Saturday, June 9, 2012

Updates 6/9/12

Hello everyone.

A few days ago, I posted a link to my short story, which is available only through Amazon. Once again, I had a few people ask me why I don't monetize my blog to help me out with my struggling finances. I figure now is as good a time as any to explain again. I don't really like the fact that my book is only available through a corporation, especially one that doesn't exactly always treat employees well or pay taxes. I hear they are attempting to remedy some of the problems, so at least that's good. But regardless, I still won't monetize the blog. 

The problem with monetizing isn't the ads. I know most of you would just ignore them, which would be fine. The problem would be that I couldn't control who advertised on my blog, and some pretty nasty ads have been cropping up lately on other sites. The last thing I want is to have a hypocritical blog, where you come to read the news for Occupy and find an endorsement for some shitty candidate or awful corporate giant looking to line their pockets. So, as usual, that's not going to happen. I appreciate the concern that many of you show for my health, well-being, and finances, but I don't think that's the way to go. I didn't start this blog to make money, and I'm certainly not going to move it in that direction. 

On to the news.

-- Occupy LA protested outside the office of Senator Ron Calderon's office yesterday in Montebello, urging him to support a bill called the Homeowners' Bill of Rights. The legislature would give more rights and protections to homeowners who face issues like foreclosure and loan modifications. It would give homeowners more strengthened due process by allowing them to sue in cases of fraudulent foreclosure. Calderon has mixed views on the bill, wanting it to be both "strong" but "workable." Occupiers are worried that "workable" may turn into "weak."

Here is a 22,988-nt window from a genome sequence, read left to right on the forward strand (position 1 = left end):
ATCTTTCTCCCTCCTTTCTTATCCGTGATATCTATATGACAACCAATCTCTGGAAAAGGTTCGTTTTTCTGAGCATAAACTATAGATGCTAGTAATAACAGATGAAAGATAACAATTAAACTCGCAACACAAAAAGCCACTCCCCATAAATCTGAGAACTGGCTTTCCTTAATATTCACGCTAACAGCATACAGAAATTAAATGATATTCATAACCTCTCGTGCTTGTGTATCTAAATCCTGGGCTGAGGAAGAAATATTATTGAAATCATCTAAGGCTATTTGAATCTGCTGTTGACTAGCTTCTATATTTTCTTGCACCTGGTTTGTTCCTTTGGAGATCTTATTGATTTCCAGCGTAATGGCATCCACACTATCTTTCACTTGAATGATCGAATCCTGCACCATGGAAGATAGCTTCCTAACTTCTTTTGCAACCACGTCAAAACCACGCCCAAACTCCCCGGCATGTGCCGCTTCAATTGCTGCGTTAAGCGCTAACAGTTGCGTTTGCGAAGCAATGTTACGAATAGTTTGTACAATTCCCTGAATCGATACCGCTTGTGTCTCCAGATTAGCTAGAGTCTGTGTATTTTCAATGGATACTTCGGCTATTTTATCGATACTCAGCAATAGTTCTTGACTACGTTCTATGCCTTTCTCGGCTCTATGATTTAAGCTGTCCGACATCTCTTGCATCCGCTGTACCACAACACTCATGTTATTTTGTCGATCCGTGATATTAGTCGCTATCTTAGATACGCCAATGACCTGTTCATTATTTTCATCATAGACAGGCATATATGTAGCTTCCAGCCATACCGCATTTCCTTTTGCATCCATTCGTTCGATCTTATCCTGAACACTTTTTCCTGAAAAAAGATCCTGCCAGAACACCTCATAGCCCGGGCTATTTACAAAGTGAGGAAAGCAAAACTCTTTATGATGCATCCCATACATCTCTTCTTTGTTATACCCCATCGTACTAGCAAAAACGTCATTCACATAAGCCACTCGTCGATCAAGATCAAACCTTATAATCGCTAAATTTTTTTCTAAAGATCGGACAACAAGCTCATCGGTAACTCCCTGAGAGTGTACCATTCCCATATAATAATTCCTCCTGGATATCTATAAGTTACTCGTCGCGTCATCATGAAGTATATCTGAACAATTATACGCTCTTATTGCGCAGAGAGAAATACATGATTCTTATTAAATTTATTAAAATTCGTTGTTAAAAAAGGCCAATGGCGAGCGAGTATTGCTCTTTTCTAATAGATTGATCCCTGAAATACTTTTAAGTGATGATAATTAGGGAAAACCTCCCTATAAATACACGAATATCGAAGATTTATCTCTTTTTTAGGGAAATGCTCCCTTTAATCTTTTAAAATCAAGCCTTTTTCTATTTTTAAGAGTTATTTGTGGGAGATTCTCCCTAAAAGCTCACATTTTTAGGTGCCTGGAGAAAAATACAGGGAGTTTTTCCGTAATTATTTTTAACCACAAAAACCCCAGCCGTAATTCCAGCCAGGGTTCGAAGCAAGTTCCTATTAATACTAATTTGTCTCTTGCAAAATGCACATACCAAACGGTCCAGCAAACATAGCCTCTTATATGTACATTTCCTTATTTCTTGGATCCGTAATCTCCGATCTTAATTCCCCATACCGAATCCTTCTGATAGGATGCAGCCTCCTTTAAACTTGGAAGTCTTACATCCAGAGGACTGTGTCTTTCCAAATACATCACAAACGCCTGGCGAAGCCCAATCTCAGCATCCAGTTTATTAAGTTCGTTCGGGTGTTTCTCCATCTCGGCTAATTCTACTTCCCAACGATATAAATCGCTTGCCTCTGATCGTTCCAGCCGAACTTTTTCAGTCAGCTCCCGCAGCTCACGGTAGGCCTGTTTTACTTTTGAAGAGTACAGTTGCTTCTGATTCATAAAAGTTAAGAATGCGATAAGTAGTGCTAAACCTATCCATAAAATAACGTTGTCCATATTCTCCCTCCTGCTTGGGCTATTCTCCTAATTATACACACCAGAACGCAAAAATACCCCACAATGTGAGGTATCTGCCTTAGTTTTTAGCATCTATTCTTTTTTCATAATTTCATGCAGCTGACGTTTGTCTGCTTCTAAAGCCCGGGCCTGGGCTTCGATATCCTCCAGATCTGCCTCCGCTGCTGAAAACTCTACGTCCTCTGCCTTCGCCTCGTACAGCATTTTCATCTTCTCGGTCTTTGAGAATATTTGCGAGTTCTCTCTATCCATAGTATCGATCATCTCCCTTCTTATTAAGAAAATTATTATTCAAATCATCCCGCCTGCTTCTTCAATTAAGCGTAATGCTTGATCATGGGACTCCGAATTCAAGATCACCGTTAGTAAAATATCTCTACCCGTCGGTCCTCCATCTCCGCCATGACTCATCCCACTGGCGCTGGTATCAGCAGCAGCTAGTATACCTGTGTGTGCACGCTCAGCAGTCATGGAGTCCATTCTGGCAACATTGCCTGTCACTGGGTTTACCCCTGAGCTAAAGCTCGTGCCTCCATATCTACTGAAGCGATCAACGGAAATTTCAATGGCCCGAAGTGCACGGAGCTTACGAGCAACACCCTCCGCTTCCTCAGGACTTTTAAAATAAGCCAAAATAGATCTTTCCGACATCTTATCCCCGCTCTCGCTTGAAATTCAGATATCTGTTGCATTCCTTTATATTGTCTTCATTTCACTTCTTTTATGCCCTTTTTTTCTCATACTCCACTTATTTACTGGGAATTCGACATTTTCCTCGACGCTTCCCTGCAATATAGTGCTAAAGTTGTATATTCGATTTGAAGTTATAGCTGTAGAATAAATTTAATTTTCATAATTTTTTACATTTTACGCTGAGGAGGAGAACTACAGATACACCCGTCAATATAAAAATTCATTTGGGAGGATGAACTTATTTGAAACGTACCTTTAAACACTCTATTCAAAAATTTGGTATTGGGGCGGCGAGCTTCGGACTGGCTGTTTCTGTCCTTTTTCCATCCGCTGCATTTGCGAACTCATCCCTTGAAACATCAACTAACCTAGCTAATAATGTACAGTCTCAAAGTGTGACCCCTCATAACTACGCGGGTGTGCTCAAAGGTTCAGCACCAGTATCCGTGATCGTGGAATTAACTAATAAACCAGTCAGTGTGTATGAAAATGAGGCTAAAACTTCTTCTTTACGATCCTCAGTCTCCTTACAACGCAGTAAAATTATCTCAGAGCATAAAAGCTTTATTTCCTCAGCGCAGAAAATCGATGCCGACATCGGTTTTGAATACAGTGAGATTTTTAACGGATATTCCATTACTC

-- The NYPD is lying again, but if they're willing to do so in court, what should we really expect? In an interview with the Queens Chronicle, NYPD spokesperson Paul Browne stated that the alleged arrests of multiple journalists is "a total myth." He said that Occupiers were forging press passes to get through police lines, so they don't count towards journalist arrest numbers. Browne says that only one real credentialed journalist was arrested, a number that sharply contradicts the Committee to Protect Journalists count of seven and even the Mayor's spokesperson, who puts the count at at least five. 

-- Occupy Fresno is celebrating a victory this weekend as they dropped a lawsuit against the county due to a settlement. The group was suing over their Free Speech rights, and the settlement allows three overnight protests a year, as well as requires the county to pay court costs totaling over $37 thousand. One man is quoted as saying, "We defeated unconstitutional ordinances and succeeded in voiding 105 arrests that were never filed."

-- An Occupy Asheville member has been acquitted of all charges by a jury. Initially, Lisa Landis' case was heard by a judge, who declared her guilty of impeding traffic and sentenced her to one day of jail, which she had already served. Landis wasn't happy with the ruling, and appealed to have her case heard by a jury, who took less than 10 minutes to return with 'not guilty.' Landis claimed that she arrived after police had told protesters to move off the street. She saw that police had blocked traffic and assumed the march was police-escorted, and began to film as a citizen-journalist. She says police then targeted her. Apparently, jurors agreed.

-- Vladimir Putin has signed the protest bill into law. The new law increases fines up to 150 times their original amount and allows for up to a year in prison. Putin says the law is meant to protect Russians from "radicalism." He refuses to speak with his opposition at all, and says the law may be amended if necessary. Many people had hopes that the President wouldn't sign the bill, but others knew he would. They pointed to a statement from his spokesperson as proof of his intents. Protesters who hurt riot police "should have their livers smeared on the asphalt."


To contact me, please email Thanks.

No comments:

Post a Comment